"To see a world in a grain of sand,
And a heaven in a wild flower,
Hold infinity in the palm of your hand
And eternity in an hour."

From "Auguries of Innocence"

by William Blake

Monday, 4 July 2016

East Devon - Day 5, Tuesday, 21st June - Powderham Castle

Powderham Castle is the home of the Earl and Countess of Devon and is surrounded by a deer park and on the banks of the Exe estuary. It was built by Sir Phil Courtney in 1391 and various additions have been made over the centuries. It has been the home of the same family ever since. The origin of the name Powderham is thought to be Poulderham - a hamlet on a tidal marsh.

Plants growing on walls - I do like the daisy type flower (not sure of the name) which I saw a lot of in Devon.

We went on a tour of the house which lasted about an hour and a quarter and was very informative and entertaining. Sorry no photos as they are not allowed in the house (in some ways it was a relief not to be clicking away for once as I was able to look round the rooms and take far more in). Rooms visited included the Dining Hall, not one library but TWO (my type of house :) ) and also an anteroom stuffed with yet more books, the Music Room, a staircase and hall with rococo style plasterwork containing many birds, animals, flowers, fruits and foliage, a State Bedroom, Marble Hall, Drawing Room, Terrace Entrance and Victorian kitchen. There were some stunning paintings and tales of hidden doors and ghosts.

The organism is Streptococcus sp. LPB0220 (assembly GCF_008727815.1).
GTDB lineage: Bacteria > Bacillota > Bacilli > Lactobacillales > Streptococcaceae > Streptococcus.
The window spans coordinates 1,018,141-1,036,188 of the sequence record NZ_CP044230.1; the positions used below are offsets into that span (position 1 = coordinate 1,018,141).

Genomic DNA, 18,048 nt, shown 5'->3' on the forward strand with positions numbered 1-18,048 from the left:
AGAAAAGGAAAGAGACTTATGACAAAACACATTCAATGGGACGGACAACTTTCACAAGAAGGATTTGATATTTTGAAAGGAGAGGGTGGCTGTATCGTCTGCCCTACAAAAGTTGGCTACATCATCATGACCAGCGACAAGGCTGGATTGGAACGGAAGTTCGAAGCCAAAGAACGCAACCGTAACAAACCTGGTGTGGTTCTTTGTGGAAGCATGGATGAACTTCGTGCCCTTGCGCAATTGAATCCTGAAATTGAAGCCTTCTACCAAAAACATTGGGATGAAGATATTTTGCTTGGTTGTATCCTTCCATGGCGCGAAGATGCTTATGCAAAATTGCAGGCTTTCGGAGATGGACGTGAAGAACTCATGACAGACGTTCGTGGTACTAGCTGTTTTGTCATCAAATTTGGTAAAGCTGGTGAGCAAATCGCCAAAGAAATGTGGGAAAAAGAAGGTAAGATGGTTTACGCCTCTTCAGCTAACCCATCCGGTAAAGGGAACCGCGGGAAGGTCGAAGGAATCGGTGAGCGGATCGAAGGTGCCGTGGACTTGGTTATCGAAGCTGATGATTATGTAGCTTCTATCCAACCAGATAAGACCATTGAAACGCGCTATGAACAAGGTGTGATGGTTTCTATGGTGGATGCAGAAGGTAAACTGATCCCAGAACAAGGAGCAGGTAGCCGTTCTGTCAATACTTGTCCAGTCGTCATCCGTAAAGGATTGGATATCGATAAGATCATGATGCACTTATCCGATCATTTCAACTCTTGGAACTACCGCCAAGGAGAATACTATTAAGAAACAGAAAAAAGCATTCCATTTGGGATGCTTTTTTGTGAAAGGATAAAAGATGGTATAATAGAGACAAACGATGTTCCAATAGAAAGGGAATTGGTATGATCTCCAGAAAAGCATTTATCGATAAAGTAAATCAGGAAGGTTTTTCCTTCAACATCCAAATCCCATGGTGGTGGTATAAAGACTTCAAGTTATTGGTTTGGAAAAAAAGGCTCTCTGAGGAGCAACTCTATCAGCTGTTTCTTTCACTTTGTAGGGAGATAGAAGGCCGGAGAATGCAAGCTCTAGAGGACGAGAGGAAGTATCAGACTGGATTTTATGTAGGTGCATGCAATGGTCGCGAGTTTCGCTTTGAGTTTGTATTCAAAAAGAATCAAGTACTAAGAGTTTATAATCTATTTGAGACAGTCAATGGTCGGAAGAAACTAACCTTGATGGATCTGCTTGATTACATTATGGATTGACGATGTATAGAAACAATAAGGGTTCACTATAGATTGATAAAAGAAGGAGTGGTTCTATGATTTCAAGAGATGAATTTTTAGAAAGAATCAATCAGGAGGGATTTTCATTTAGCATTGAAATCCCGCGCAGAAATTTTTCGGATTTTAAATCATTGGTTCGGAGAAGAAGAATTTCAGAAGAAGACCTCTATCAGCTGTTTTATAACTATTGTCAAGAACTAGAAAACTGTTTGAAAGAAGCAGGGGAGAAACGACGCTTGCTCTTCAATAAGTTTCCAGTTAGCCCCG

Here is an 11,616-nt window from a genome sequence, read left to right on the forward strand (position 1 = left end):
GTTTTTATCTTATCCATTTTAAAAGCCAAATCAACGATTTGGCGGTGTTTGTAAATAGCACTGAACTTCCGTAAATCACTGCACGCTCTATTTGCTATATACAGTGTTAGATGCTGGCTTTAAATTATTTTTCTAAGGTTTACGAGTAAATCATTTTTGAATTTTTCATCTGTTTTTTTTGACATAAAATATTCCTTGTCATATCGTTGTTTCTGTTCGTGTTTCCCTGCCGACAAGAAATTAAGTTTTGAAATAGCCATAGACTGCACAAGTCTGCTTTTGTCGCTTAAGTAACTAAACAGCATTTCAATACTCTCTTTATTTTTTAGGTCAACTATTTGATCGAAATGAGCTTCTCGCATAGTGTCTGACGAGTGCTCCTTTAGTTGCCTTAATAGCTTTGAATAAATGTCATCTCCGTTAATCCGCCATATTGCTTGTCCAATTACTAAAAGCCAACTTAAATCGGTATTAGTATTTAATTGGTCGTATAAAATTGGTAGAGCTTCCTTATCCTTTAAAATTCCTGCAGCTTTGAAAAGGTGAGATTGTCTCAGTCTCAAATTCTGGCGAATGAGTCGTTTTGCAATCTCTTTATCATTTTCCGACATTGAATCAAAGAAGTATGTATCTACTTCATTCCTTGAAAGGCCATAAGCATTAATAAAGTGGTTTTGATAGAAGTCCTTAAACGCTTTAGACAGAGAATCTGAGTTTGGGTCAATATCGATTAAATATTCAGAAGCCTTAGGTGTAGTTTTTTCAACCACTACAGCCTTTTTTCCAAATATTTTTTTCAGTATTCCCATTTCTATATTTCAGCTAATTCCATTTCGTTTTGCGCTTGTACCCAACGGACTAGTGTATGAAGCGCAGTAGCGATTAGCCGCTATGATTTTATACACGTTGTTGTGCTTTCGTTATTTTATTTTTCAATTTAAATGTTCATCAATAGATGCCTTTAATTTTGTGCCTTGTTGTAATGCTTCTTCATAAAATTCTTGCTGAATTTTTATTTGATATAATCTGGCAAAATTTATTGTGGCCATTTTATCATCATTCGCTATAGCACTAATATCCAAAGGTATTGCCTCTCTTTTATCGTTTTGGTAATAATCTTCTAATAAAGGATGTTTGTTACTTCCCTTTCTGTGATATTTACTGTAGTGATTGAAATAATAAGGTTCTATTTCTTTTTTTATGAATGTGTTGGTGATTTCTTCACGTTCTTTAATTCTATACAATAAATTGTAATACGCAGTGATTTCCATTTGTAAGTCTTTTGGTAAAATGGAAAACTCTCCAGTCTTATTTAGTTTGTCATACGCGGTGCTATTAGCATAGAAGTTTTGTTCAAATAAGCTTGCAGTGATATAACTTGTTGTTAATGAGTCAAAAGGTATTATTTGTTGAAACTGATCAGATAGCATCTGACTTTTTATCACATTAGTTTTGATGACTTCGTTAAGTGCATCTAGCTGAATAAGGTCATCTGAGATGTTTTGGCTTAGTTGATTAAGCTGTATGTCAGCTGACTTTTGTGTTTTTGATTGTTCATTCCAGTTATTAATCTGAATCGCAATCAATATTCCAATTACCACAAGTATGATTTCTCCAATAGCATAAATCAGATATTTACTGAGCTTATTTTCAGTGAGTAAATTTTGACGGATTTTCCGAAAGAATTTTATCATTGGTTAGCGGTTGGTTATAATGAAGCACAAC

The Rose Garden

It was lovely to see wild flower areas in the more formal rose garden.

Views of the Deer Park

A few of the herd of 600 Fallow Deer


The Chapel was consecrated in 1861 but the building that houses it is much older - it was once the Grange of the Medieval Castle and dates back to around 1450. The Bench Ends are 16th century and came from the old church at South Huish and were given to the 11th Earl in 1874.

The Walled Garden contains a Pet's Corner



The hedgerow flowers were full of Skipper butterflies


plus a worn Peacock and my first Meadow Brown of the year.

Sadly, we didn't have time to visit the American Woodland Garden and Belvedere Tower.

We did, however, stop off at Dawlish Warren - I was hoping one of the days to visit the Nature Reserve there but we couldn't find the entrance!


amanda peters said...

Gosh you have been busy, catching up on all your Holliday posts. Some really lovely places you have visited.
The boats are nice filled with flowers, there is so much to see down south. Did think of you when we went on the Holy Island and had a look in the church, got a few photos to share but evening prayer was about to start.
While we were away we took more notice of the buildings and had chance to have a good look round, first holl without the boys!
Have enjoyed reading through and great to have all the information a lot of hard work has gone into sharing you Holliday's
Amanda xx

Margaret Adamson said...

Another great post a lovely castle to visit. yes I agreed, it is sometimes a relief to not take photographs but the ones you took inthe gardens are beautiful. great that they also have a petting area for children.